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Meet Me at Camera Three

September 9, 2012

The moment has arrived! I’ve officially gone live with my new medical school blog The Green Stethoscope. I invite all of you to check out the new site. I’ll be trying to post recipes when I can (at least once a month). But medical school, as I am finding, is pretty time consuming. I’ll be posting whenever I get the chance. I hope you enjoy poking around the new site. And all of the recipes here on Cooking Between Classes will still be available (and easy to scroll through in the Recipe Index).

Hope you enjoy my new blog. And happy cooking!



August 20, 2012

I just wanted to give an update to anyone stopping by my site explaining why I have been so remiss for the past few weeks. Last week I began medical school, which as some of you may have already guessed, is somewhat time consuming. This is not to say that I have given up this whole blogging thing and you’re all on your own for recipes in the future. There will be more recipes. I promise.

However, the other reason I have not been posting here is because I am in the process of designing a new blog dedicated to my life as a medical student and my career aspirations. This new blog will include recipes to illustrate that, yes, med students have time to cook meals too (or at least, I sincerely hope they do). Keep an eye out in the next week or two for a link to my new blog where you can get your favorite recipes AND my personal ramblings on what my life is like.

In the meantime, I have a deliciously time-saving suggestion. Before summer is really done and gone, go out and get yourself a watermelon from your local farmers’ market (or grocery store). Rather than having to awkwardly slice off wedges every time you want a piece and wrapping the rest in plastic wrap, slice it up into cubes first thing when you get home.  Then, when you want watermelon, it’s waiting in your fridge, no muss no fuss. My preferred method is to cut the watermelon in half and then cut it into about 1-inch thick rings. I then use my knife to cut the middle of that slice out of the rind in a circle and chop the circle into roughly cubed pieces. It’s a messy undertaking, but then you only have to do it once. Maybe you’ve all thought of this already, but it has revolutionized my summer.

Anyways, sorry again for the posting drought and check back soon for a link to the new blog!

Mediterranean Stir Fry

July 18, 2012

I think this dish would look even better with bright red tomatoes, but what I had on hand was some very tasty orange ones from my CSA.

The weather is continuing to be unbearably hot and so I am continuing to find recipes that cut down on stove time. I saw this recipe for a “Mediterranean Stir Fry” on the back of a can of Garbanzo beans, and it suggested serving the dish over rice. I opted for couscous instead, which takes about 8 minutes to cook rather than 15 to 30.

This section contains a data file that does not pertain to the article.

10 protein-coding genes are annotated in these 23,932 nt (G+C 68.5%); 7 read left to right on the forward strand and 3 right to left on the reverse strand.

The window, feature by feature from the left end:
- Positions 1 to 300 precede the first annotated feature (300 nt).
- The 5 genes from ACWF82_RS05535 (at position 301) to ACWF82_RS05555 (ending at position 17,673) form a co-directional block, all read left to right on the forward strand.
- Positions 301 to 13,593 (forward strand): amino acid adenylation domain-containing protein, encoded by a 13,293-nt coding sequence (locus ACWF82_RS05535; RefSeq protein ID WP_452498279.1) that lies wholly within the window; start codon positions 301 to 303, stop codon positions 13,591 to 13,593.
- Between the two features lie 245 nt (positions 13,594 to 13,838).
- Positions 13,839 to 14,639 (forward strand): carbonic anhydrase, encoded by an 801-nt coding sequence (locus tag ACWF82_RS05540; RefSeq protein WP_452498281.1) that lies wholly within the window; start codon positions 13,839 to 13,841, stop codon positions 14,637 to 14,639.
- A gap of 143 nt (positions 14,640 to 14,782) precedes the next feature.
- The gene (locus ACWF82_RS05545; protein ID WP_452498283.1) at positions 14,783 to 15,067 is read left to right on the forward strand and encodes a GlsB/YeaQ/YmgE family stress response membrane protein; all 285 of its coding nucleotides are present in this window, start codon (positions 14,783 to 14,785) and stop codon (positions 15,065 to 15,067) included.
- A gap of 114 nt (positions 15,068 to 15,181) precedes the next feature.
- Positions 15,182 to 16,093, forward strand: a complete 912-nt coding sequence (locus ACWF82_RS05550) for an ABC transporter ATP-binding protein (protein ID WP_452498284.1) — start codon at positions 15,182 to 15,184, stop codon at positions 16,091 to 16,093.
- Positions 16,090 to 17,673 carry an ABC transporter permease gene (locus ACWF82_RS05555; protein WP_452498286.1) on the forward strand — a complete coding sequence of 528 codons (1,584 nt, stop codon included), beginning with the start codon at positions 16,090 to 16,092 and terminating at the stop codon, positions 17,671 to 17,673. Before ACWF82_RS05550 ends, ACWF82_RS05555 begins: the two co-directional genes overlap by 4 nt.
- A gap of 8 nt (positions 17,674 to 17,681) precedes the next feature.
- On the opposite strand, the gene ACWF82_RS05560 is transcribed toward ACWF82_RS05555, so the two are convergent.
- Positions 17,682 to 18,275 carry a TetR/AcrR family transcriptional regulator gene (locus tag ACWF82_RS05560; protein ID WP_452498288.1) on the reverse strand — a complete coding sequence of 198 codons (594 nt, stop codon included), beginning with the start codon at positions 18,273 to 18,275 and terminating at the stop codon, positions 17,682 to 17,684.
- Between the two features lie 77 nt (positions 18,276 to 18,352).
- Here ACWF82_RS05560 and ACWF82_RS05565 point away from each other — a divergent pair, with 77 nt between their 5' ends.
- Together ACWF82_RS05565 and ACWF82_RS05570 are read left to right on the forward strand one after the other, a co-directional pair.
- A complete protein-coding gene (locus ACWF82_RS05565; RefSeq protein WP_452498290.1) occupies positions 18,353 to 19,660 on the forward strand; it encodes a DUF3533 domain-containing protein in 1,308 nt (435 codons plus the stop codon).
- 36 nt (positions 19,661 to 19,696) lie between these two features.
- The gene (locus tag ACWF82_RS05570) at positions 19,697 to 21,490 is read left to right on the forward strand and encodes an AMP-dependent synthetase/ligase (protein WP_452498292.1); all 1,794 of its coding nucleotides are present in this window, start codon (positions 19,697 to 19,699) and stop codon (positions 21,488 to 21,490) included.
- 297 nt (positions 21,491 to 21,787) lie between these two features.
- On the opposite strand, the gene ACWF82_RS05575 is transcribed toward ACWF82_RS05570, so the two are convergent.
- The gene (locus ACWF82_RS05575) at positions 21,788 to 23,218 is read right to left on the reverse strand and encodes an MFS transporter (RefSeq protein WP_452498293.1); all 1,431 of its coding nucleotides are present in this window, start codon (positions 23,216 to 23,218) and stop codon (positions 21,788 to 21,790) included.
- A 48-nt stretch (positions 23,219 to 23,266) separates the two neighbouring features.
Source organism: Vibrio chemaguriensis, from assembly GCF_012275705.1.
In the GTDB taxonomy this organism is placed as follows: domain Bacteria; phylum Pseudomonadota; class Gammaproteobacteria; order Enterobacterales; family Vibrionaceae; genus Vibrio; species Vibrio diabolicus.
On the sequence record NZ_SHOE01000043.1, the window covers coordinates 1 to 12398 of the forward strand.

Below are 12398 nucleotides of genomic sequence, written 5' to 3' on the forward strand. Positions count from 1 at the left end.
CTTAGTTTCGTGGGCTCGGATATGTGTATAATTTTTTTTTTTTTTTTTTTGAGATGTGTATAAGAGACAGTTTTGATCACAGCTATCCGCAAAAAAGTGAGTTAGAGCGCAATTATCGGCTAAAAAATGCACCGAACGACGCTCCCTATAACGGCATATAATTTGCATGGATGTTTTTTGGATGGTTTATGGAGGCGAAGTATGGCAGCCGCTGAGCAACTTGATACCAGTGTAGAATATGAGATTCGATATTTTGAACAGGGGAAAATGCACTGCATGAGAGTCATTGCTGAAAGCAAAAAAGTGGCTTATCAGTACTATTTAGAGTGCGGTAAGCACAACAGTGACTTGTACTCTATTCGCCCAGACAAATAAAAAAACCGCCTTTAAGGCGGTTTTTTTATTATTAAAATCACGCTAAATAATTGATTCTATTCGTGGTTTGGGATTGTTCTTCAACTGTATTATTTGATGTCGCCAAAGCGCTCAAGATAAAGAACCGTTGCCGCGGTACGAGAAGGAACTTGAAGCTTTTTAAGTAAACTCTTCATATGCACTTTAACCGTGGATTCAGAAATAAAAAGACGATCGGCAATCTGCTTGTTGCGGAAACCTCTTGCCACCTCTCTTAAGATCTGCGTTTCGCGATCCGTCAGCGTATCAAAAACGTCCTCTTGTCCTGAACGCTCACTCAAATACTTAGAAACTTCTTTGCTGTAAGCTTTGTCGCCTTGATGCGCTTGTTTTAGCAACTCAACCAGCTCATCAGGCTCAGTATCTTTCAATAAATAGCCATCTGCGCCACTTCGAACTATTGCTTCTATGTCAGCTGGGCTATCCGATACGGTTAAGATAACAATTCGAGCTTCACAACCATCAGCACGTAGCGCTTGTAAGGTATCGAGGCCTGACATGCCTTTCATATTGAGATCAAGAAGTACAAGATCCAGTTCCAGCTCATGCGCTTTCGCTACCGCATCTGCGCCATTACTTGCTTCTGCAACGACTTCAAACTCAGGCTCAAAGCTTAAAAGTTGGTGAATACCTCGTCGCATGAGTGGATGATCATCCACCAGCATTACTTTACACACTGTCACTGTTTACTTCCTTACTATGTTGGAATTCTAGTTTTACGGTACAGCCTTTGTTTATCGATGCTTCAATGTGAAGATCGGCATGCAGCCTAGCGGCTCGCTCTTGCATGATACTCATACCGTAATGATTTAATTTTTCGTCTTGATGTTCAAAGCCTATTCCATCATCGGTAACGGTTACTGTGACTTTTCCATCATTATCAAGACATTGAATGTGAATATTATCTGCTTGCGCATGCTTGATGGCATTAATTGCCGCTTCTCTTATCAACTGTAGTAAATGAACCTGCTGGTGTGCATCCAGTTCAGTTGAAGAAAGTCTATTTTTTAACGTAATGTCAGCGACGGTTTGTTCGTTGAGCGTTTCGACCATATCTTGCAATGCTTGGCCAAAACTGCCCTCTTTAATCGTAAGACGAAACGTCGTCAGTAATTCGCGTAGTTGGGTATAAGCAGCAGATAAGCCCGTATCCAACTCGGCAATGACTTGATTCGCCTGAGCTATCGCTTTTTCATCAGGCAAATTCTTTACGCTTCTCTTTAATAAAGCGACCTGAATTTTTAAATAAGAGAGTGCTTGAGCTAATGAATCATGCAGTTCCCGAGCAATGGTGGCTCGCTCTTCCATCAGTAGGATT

Stir fries aren’t the ideal hot weather dish – they produce a lot of heat and moisture if you want to get all the vegetables to the right consistency. But my refrigerator was actually a little under-stocked today, so I thought I’d scrounge together something with what I had. This dish took almost no time and it was pretty darn tasty. I opted to not mix in any cheese, but if you’re looking for a more flavorful and slightly less healthy meal, adding some feta cheese would be delicious!

Mediterranean Stir Fry
Serves 4

1 Tbsp olive oil
1-2 cloves garlic, minced
1 medium onion, chopped
1 large zucchini, chopped
1 15 ounce can of garbanzo beans, rinsed and drained
1-2 cups tomato, chopped
Oregano, to taste
1 cup couscous, uncooked
1 and 1/4 cup water

Heat the oil in a skillet over medium heat. Add the garlic and onions and cook covered, stirring occasionally, until the onions are starting to soften. Add the zucchini and the garbanzo beans, and continue to cook covered. After about 10 minutes, once the zucchini is getting tender, put the water in a pot and bring it to a boil. Once it is boiling, stir in the dry couscous, turn off the heat and leave covered for five minutes. Either just before or just after you add the couscous, mix the tomatoes and the oregano in with the other vegetables in the skillet. Serve the vegetables hot over the couscous. Add salt and pepper to taste.

CST Sandwich (Cheese, Spinach and Tomato)

July 11, 2012

I don’t usually make two sandwiches, but my mom is visiting for a few days and so I’m packing a dinner for her to eat while I’m in class.

People always ask me what I put on sandwich if I don’t put on meat. And when I tell them they act like it’s like not a lot of sandwich. But I find that with good bread (from a bakery and not a grocery store) plus good ingredients I can make no only a filling meal, but a delicious one I look forward too.

So what do I put on my sandwich? The simplest version is cheddar cheese (probably about half an ounce), spinach/lettuce/salad greens, a tomato and some mustard. Sometimes if I don’t have one on hand I even skip the tomato. I know, it really doesn’t sound like much. But with aged Wisconsin cheddar, fresh greens, a thick slice of juicy tomato and a flavorful mustard (my go to is mango curry mustard which I get from the Mustard Museum in Middleton, Wisconsin) it starts to sound pretty mouth-watering. And I can’t stress the importance of good bread. My sandwich tonight is Oregon Herb from the Great Harvest Bread Company which has poppy seeds on the crust and garlic mixed in. It’s hearty and delicious! Of course, if you’ve got the time, homemade bread can be exquisite too! (To be fair, I haven’t had that kind of time in years)